is no one there to turn the cream
    into butter. There is no agent that
    does something to become
    enlightened and see his/or her
    original nature.

    Gudo says that zazen is action.
    What does it mean?

  2. Anonymous
    Anonymous February 12, 2012 at 3:22 pm |


    that last vid was like
    a very creepy acid trip.

  3. Anonymous
    Anonymous February 12, 2012 at 5:57 pm |

    Yeah I'm Mara.


    Stupid twat.

  4. Anonymous
    Anonymous February 12, 2012 at 5:59 pm |

    Mara, you are FUNNY!

    captcha = sherpood

    (you did that, didn't you?)

  5. Mysterion
    Mysterion February 12, 2012 at 9:03 pm |

    Anonymous Ron Popeil said…
    "Jesus fucking christ, MYSTERION, give your fucking stupid ass stories…"

    Dear (dildo head) Ron:

    For a while, people thought Randy Bass was dating Mayumi Itsuwa around Kanagawa Prefecture.

  6. Mysterion
    Mysterion February 12, 2012 at 9:05 pm |

    HOT LINK attached.

  7. Mark Foote
    Mark Foote February 12, 2012 at 10:10 pm |

    This comment has been removed by the author.

  8. Mark Foote
    Mark Foote February 12, 2012 at 10:11 pm |

    Sesshin, "touch mind".

    Shikantaza, maybe "pure hit sit"?

    "Ch’an monk P’u-hua said:

    When they come in the light, I hit them in the light;
    When they come in the dark, I hit them in the dark."

    (“Dogen’s Manuals of Zen Meditation”, Carl Bielefeldt, pg 156, ©1988 Regents of the University of California)

    Eihei Dogen, said:

    "When we let go of our minds and cast aside our views and understandings the Way will be actualized. One sage clarified True Mind (Reality) when he saw peach blossoms and another realized the Way when he heard the sound of tile hitting a bamboo. They attained the way through their bodies. Therefore, when we completely cast aside our thoughts and views and practice shikantaza, we will become intimate with the way… This is why I encourage you to practice zazen wholeheartedly."

    (“Shobogenzo-zuimonki”, sayings recorded by Koun Ejo, translated by Shohaku Okumura, 2-26, pg 107-108, ©2004 Sotoshu Shumucho)

  9. Mark Foote
    Mark Foote February 12, 2012 at 10:28 pm |

    oh yes, let's see, WHERE AM I!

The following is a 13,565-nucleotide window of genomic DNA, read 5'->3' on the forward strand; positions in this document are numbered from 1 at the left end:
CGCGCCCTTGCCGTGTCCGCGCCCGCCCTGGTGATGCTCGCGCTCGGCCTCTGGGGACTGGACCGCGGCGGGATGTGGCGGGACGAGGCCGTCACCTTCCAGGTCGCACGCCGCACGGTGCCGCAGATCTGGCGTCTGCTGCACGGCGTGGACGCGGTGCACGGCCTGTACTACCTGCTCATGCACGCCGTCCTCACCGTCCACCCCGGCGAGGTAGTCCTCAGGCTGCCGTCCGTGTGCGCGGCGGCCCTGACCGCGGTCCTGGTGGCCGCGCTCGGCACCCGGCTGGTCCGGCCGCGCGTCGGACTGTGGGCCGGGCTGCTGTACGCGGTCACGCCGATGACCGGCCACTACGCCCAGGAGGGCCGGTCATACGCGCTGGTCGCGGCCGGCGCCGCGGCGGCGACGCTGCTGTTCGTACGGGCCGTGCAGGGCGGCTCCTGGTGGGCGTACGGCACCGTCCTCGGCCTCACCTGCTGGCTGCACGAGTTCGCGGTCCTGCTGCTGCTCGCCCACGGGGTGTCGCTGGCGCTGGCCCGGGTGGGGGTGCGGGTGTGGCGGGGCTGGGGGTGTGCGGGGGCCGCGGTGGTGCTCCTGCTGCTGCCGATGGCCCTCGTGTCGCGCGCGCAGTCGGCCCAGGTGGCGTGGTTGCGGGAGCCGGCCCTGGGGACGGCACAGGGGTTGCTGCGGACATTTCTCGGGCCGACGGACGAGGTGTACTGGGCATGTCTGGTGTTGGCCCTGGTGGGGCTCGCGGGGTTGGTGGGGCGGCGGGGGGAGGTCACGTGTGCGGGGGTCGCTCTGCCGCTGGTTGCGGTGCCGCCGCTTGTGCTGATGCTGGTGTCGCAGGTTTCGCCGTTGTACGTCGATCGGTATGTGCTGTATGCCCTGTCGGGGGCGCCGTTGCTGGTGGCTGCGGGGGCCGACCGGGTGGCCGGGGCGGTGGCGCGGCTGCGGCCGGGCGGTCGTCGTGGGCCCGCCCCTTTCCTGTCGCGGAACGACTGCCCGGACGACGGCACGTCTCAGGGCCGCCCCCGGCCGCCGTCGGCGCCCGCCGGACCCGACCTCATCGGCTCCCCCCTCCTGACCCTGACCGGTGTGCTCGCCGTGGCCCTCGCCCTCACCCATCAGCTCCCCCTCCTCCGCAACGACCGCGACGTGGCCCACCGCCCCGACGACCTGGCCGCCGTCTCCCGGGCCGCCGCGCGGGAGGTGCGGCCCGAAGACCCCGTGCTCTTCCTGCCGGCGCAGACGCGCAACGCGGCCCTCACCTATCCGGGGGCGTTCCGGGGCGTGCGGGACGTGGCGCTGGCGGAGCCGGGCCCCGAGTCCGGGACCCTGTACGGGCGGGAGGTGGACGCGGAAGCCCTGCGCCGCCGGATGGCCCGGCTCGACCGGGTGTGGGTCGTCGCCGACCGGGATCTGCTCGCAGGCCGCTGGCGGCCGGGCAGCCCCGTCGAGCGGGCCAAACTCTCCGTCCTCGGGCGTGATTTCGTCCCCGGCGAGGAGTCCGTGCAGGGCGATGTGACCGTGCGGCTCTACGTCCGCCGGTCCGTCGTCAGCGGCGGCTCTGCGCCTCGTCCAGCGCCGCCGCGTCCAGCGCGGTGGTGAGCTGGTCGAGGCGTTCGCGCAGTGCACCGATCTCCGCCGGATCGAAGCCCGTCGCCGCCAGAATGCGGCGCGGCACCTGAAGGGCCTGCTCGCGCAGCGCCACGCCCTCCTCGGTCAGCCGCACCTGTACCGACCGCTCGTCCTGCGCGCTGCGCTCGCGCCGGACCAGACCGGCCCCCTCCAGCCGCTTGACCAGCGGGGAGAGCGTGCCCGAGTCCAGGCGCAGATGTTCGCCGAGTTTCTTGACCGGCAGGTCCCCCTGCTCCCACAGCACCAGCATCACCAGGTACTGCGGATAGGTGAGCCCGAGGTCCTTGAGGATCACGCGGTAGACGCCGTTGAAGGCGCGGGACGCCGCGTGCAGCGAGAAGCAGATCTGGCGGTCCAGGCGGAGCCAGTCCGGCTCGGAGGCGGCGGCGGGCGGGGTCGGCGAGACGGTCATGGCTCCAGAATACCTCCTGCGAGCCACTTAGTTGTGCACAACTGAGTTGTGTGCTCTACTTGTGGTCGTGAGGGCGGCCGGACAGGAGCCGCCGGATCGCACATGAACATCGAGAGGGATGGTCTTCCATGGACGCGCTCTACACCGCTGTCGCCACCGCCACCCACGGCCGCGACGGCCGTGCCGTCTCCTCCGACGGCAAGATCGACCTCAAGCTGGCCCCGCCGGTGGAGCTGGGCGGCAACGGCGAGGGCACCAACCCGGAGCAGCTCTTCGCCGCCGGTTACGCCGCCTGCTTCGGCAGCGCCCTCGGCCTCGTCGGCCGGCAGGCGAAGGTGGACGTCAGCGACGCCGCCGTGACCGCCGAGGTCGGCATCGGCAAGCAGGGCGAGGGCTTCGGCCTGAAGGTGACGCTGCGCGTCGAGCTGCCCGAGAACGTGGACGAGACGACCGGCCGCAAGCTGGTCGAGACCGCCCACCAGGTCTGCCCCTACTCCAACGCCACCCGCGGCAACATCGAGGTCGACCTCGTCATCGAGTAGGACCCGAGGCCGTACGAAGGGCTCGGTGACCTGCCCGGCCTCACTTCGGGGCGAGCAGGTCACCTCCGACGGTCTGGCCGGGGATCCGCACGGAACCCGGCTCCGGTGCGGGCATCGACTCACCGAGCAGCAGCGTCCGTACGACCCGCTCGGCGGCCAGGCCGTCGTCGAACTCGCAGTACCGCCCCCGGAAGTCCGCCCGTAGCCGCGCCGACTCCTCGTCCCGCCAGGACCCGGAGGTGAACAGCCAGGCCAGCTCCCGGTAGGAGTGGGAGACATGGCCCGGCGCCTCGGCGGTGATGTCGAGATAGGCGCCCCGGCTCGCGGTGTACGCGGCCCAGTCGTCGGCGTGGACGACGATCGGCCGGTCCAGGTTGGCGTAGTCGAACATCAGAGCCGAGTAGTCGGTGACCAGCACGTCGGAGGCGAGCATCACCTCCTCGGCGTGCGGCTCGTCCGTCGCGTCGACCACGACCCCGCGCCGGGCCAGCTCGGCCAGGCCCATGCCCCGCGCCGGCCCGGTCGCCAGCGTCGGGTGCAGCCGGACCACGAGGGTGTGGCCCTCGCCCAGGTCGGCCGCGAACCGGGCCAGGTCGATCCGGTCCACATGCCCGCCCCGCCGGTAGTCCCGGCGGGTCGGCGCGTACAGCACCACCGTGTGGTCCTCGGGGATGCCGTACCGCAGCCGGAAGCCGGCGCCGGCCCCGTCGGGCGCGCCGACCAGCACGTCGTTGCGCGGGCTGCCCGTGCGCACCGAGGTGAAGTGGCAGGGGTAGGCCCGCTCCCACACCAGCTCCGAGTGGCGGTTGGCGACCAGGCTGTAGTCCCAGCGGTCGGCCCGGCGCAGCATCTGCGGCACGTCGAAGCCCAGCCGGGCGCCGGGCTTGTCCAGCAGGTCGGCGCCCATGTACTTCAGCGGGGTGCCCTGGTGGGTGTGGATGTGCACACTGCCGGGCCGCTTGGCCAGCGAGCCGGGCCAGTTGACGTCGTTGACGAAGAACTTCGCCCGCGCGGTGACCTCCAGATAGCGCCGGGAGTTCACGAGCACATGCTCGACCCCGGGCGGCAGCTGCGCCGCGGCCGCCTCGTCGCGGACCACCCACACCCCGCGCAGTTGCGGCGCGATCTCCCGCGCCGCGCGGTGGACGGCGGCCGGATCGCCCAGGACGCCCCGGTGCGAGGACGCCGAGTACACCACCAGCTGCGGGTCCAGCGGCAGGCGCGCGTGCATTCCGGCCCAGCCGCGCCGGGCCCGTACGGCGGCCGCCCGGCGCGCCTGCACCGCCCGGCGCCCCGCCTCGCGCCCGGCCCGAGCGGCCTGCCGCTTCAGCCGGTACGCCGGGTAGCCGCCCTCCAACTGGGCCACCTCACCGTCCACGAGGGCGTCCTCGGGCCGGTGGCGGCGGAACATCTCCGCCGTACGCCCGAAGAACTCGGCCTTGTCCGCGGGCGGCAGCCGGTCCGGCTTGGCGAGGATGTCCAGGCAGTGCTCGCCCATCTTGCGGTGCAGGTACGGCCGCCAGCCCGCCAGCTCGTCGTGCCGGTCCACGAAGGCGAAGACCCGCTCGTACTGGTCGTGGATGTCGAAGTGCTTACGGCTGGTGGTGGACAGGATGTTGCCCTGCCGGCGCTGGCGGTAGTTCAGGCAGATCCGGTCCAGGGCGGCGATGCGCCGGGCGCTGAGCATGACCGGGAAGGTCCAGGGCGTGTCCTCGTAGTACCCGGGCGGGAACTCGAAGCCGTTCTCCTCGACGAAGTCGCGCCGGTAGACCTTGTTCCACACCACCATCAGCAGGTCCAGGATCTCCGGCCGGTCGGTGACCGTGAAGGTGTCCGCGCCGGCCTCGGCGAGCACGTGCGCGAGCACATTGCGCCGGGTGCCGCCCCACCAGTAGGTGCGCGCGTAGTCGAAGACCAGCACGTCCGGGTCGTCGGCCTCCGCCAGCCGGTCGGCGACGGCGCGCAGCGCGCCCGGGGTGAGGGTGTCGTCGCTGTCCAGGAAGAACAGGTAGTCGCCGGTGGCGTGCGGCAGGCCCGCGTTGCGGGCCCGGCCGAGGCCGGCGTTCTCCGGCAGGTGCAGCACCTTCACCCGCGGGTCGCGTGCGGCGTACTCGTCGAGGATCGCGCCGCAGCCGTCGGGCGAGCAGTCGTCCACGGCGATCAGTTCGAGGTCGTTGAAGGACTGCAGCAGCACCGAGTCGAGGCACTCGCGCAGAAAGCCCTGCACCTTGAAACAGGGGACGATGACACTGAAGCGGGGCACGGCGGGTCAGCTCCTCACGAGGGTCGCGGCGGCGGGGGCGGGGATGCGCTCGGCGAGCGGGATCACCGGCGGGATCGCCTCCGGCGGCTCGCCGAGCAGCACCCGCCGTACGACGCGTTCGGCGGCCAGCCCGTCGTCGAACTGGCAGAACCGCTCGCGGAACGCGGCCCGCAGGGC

right at home.

    How can you stand to look in the mirror, when your hands are stained with the churning of all that butter! The distance we feel with our heart is the lack of sound of a tile on bamboo, and the lack of sight of a peach blossom, and where am I when I feel my heart? Home…

  10. Mark Foote
    Mark Foote February 12, 2012 at 10:28 pm |

    This comment has been removed by the author.

  11. Khru
    Khru February 12, 2012 at 10:52 pm |

    I'm more of a dog person.

    This thread is embarrassingly horrid. Especially after *this* comment.

  12. Anonymous
    Anonymous February 13, 2012 at 1:29 am |

    Wow, I am really happy I did not have to grow up with such crappy and amateurish TV. Is that as good as it gets?

  13. Anonymous
    Anonymous February 13, 2012 at 6:38 am |

    Mysterion wrote:
    "see my blog."

    –no. and you continue to need reminding that this isn't your blog.

  14. Anonymous
    Anonymous February 13, 2012 at 6:59 am |

    Absolutely. It's Brad's blog… and Brad's comment section. Are you Brad?

  15. Shodo
    Shodo February 13, 2012 at 7:01 am |

    John Baker said…
    "John Baker said 'Unfortunately, this "just sitting" seems to be the practice in Western Zen centers, which has led to the questionable practice of marathon sitting otherwise called in Japanese, sesshin…"

    LoL sorry buddy but that was stupid.

    So, what you are saying here the practice of "just sitting" here in Western Zen Centers have led to bouts of marathon sitting that the Japanese conveniently have a word for already…. sesshin?

    You speak as if the world never before heard of sesshin until Zen hit America, or that the Zen folks somehow erred when they set aside a week of intensified practice.

    Nobody tell the Theravadins – they outsit th' Zen folks with their 10 day Vipassana retreats!

  16. Anonymous
    Anonymous February 13, 2012 at 8:22 am |

    I'm with Khru this time: these comments suck donkey balls. Up the game, folks. There's more to Zen than kitties and Saturday morning Japanese TV.

  17. Anonymous
    Anonymous February 13, 2012 at 11:26 am |

    My kitties love to lie beside me and purr when I'm sitting too!

  18. John Baker
    John Baker February 13, 2012 at 4:44 pm |

    Dogen Fukan zazen gi is pretty much a copy of an earlier Chinese work. Dogen says nothing original at all. In his Fukan zazen gi, there is no treatment of 'parimukhasati', that is, 'recollecting the thoroughly antecedent'. In other words, that the beginner is supposed to strive to be anterior to the in and out breath in nowhere mentioned in the Fukan zazen gi.

  19. mieledi
    mieledi February 21, 2012 at 12:45 am |

    I like this post, because I think writing really good, Christian Louboutin will continue to pay attention to it, simply great.

Comments are closed.